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Almost a year old and still no eggs!

Discussion in 'Chicken Behaviors and Egglaying' started by JacksFarmNGardn, Feb 21, 2016.

  1. JacksFarmNGardn

    JacksFarmNGardn Chillin' With My Peeps

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    I aquired 2 silver laced wyandotte hens Dec 11.The person was moving out of state in April and they stopped laying for the winter so instead of feeding them til they moved,they rehomed sooner. My sister got one as well. When we got them,they were all finishing a molt. So I expected no eggs. Even all winter actually. It's been super cold,and less daylight hours. A few weeks ago,my sis processed some chickens, and culled her slw. The insides showed no signs of starting laying any time soon! So being beginning of feb,i figured i'd let my girls stick around. Well the past few weeks,has been more spring like,her ducks,geese chickens and even a bantam all started laying. My 2 arent even squatting.

    They eat 2/3 chick feed,1/3 corn. It was cold,i wanted them to have that for extra energy. But should still have enough protein in a day.

    I thought about being sold old layers, but with their molting when they did and the underdeveloped eggs inside the processed one,i do believe they were got at tractor supply in april like they said. With that said, they are coming up on a year old! Why no eggs? I'm getting frustrated feeding freeloaders! I bought older hens for a reason!
     
  2. JacksFarmNGardn

    JacksFarmNGardn Chillin' With My Peeps

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    Then and now. They're really beautiful! I would rather not have them
    In the freezer,but how long is too long to wait?

    [​IMG]
    [​IMG]
     
    Last edited: Feb 21, 2016
  3. junebuggena

    junebuggena Overrun With Chickens

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    If they molted, they are over a year old. They may not start back up laying for another month or so, or they may be hiding eggs somewhere.
    I have layers that don't squat, so don't use squatting/not squatting as an indicator.
     
  4. JacksFarmNGardn

    JacksFarmNGardn Chillin' With My Peeps

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    I thought that they can molt before their first bday? My ee roo has been growing his saddle feathers since december as well, he was a spring 2015 chick too.

    As for hiding them, i highly doubt it. They have a 3x5 coop, roost on one end and box on the other. They are fenced in. They have only been out a couple times free ranging and i was out watching them the entire time. The past month,has been such horrible weather, they wouldnt even come out the coop during our storm week.
    [​IMG]
    [​IMG]
    [​IMG]
     
  5. junebuggena

    junebuggena Overrun With Chickens

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    If they were under 8 months old, when fall came, they would not have molted.
     
  6. JacksFarmNGardn

    JacksFarmNGardn Chillin' With My Peeps

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    The one my sis processed that we got with my 2, the egg sacs inside were clear and the size of a pellet from a pellet gun. Clearly indicating a younger hen that has never started laying. I seen other ones before,and are either bigger,or yellow inside. They also have small vents.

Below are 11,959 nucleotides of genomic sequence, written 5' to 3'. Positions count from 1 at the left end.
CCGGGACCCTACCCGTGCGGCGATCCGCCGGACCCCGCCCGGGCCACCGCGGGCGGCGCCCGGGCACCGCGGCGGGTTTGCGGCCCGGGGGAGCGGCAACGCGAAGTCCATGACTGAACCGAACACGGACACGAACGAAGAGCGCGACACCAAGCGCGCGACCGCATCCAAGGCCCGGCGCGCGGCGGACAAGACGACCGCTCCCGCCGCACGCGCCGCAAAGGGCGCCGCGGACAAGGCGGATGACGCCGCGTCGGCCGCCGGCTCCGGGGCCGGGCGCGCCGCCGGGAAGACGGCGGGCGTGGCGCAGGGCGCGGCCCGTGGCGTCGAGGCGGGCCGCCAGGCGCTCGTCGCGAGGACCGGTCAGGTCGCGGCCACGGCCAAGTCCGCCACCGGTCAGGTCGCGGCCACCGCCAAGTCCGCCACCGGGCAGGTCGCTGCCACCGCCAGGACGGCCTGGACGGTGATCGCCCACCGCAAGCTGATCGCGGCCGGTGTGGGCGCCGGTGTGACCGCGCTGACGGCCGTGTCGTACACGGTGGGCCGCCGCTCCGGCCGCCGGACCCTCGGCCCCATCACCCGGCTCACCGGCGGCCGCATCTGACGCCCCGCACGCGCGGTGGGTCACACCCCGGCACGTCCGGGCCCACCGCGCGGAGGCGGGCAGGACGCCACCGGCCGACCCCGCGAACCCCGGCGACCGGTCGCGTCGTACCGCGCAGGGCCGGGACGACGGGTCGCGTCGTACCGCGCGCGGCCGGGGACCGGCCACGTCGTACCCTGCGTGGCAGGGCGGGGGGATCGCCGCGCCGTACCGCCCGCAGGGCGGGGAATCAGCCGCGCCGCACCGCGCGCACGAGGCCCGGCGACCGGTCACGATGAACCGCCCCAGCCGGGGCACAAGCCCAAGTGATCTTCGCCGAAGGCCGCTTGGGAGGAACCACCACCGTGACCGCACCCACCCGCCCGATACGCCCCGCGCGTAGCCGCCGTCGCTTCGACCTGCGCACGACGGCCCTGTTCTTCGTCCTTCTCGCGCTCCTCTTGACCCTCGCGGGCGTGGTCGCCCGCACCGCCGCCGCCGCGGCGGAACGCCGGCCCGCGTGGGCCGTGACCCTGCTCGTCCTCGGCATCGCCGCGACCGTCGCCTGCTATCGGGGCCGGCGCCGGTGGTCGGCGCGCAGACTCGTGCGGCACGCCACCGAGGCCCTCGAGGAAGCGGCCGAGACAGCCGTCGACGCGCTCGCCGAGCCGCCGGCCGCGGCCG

How long should I allow before deciding to cull? I definitely would not want to feed hens that will never lay.
     
    Last edited: Feb 21, 2016
  7. junebuggena

    junebuggena Overrun With Chickens

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    They are actually born with all the yolks they will ever lay. Hens/pullets that are laying will have yolks that are different sizes/rates of maturity. When a yolk is ready to be turned into an egg, it is released from the oviduct and begins the process of being turned into an egg, usually taking about 24 hours.
    What your sister saw, is normal for a hen that isn't laying. The reproductive system is dormant. If she had just waited another month or two, those tiny yolks would have been ready for release into eggs.
    They will lay, just be patient. Hens that are in their second summer of laying will actually lay bigger eggs than hens under a year old.
     
  8. cafarmgirl

    cafarmgirl Overrun With Chickens

    In your "then and now" pics in post number 3, their faces in the "now" shot are starting to look nice and red. Given a bit more time, I'm sure they'll start laying anytime. They had three things against them over the winter: It was winter, they molted and they moved to a new home as well. Molting is stress all on it's own, moving to a new home is also stressful for them and it all affects egg laying. I suspect given time to settle in, you'll start seeing eggs.
     
  9. JacksFarmNGardn

    JacksFarmNGardn Chillin' With My Peeps

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    So what you both say makes sense, and googling and researching molting,sounds like these hens may not be almost 1,but almost 2. They have gone through alot in the past 10 weeks,and i think its only fair to them to stick around a bit longer. But if my newly hatched chicks start laying before them, we may have to have that talk! Lol! Thanks!
     
  10. oldhenlikesdogs

    oldhenlikesdogs Runs With Chickens Premium Member

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    My Wyandotte haven't resumed laying yet, the breed is slower to get going again, most will resume by the end of March.
     

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